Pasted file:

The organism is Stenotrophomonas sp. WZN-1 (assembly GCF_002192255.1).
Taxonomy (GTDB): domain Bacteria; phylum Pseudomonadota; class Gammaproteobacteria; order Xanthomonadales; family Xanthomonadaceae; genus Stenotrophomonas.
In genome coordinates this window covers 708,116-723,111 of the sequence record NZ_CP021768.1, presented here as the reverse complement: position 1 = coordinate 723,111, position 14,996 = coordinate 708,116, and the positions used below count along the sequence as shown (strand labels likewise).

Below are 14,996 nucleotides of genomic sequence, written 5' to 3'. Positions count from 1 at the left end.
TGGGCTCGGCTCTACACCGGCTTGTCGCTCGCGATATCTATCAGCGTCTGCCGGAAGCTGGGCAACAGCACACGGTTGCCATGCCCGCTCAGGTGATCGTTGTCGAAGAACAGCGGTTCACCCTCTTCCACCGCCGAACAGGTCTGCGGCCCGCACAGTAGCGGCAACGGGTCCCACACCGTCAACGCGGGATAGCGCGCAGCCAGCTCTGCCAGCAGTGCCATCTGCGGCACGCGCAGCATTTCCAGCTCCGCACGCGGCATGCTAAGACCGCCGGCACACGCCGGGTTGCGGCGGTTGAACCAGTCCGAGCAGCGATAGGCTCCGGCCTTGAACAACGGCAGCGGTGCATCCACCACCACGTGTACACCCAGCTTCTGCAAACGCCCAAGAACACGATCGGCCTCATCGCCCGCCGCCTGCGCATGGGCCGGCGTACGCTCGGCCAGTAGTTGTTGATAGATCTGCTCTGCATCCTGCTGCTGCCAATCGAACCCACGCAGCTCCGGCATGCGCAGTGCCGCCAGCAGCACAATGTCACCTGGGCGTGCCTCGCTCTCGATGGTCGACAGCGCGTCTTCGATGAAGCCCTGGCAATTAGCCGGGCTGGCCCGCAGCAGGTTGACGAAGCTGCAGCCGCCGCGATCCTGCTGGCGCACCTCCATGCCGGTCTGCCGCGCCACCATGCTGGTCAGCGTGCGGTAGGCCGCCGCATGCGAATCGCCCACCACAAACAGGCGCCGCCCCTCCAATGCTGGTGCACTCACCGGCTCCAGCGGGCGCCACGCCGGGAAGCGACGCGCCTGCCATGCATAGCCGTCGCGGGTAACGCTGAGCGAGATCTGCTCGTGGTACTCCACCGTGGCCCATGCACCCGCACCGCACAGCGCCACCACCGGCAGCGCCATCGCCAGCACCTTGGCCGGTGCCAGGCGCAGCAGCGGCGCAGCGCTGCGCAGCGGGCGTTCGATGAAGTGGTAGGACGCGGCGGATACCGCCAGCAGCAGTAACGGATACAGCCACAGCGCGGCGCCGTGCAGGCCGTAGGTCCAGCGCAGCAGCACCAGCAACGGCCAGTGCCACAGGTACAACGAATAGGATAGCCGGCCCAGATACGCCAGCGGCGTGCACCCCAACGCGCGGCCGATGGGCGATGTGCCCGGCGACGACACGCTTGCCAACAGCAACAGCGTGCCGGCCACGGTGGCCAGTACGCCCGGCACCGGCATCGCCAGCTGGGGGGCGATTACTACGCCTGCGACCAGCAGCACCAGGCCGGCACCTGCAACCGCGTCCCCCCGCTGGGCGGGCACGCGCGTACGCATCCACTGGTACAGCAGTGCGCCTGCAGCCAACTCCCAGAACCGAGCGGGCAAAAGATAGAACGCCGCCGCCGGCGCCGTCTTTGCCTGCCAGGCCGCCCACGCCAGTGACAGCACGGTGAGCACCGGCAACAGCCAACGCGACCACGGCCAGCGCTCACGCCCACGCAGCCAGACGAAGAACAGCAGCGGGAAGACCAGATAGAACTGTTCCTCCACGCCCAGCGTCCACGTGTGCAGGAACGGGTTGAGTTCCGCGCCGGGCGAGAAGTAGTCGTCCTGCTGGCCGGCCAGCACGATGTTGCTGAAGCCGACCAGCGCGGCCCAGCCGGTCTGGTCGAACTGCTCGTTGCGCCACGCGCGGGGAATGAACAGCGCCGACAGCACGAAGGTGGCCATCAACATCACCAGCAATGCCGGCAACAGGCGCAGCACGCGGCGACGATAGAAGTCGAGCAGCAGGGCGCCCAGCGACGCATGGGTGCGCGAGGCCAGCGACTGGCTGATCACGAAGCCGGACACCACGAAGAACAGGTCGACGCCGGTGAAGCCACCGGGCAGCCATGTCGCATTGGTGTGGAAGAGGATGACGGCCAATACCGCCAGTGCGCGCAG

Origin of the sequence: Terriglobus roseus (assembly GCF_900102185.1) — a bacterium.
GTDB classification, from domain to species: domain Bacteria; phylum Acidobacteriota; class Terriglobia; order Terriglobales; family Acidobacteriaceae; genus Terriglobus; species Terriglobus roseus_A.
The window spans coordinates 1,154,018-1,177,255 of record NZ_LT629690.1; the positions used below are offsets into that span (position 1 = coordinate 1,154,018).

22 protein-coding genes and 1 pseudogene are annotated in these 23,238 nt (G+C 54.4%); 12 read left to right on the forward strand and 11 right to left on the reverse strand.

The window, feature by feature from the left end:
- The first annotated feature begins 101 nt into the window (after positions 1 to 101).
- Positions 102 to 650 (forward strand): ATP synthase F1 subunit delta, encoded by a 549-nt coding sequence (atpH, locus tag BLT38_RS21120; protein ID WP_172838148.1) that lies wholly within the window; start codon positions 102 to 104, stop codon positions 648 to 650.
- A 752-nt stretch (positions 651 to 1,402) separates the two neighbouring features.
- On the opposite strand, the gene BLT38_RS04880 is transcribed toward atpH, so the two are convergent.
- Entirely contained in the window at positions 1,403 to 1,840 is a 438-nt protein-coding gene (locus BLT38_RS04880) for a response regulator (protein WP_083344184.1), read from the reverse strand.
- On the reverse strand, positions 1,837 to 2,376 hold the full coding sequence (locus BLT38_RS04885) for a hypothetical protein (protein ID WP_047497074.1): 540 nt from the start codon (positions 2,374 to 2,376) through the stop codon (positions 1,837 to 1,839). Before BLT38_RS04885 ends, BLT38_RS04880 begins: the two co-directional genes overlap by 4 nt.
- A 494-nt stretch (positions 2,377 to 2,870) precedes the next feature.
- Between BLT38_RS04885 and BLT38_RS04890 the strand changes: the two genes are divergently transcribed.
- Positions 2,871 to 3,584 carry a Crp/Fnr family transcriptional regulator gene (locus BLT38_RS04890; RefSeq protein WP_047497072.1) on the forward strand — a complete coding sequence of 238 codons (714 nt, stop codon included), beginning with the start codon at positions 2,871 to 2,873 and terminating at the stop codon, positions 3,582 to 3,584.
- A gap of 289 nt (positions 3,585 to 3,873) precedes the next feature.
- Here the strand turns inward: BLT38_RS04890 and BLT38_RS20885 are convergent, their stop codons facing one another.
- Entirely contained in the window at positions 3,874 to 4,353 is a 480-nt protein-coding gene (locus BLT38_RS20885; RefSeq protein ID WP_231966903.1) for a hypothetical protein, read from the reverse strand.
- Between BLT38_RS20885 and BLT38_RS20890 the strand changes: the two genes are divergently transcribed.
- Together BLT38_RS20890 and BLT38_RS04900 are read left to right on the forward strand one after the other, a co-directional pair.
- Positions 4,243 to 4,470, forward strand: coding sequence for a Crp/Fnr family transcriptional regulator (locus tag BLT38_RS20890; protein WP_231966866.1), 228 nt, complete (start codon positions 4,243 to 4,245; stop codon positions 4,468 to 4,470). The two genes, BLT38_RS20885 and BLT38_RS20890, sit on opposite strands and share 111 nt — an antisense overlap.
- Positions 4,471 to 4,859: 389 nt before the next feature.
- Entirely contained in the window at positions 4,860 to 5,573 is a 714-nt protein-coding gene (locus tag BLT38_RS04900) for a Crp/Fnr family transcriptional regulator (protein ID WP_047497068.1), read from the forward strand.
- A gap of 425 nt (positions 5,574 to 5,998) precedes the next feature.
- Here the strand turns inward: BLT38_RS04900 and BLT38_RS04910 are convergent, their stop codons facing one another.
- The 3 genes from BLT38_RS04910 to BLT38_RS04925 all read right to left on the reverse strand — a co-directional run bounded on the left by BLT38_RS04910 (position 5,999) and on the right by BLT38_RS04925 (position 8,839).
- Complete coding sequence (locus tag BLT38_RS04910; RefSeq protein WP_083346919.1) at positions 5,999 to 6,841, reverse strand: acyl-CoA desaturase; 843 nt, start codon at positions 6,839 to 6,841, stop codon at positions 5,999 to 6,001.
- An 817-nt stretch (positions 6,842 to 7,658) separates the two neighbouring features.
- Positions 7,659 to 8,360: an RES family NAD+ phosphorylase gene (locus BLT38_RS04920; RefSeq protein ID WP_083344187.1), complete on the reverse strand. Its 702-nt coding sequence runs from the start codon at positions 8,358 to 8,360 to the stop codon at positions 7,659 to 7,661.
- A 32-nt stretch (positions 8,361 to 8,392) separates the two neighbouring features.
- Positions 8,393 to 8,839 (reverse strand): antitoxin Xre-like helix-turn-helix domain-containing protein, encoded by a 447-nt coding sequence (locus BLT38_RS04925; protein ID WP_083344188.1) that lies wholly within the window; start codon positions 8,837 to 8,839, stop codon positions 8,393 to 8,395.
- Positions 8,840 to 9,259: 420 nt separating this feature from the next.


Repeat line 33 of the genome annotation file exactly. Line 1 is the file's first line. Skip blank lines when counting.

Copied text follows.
- Positions 7,659 to 8,360: an RES family NAD+ phosphorylase gene (locus BLT38_RS04920; RefSeq protein ID WP_083344187.1), complete on the reverse strand. Its 702-nt coding sequence runs from the start codon at positions 8,358 to 8,360 to the stop codon at positions 7,659 to 7,661.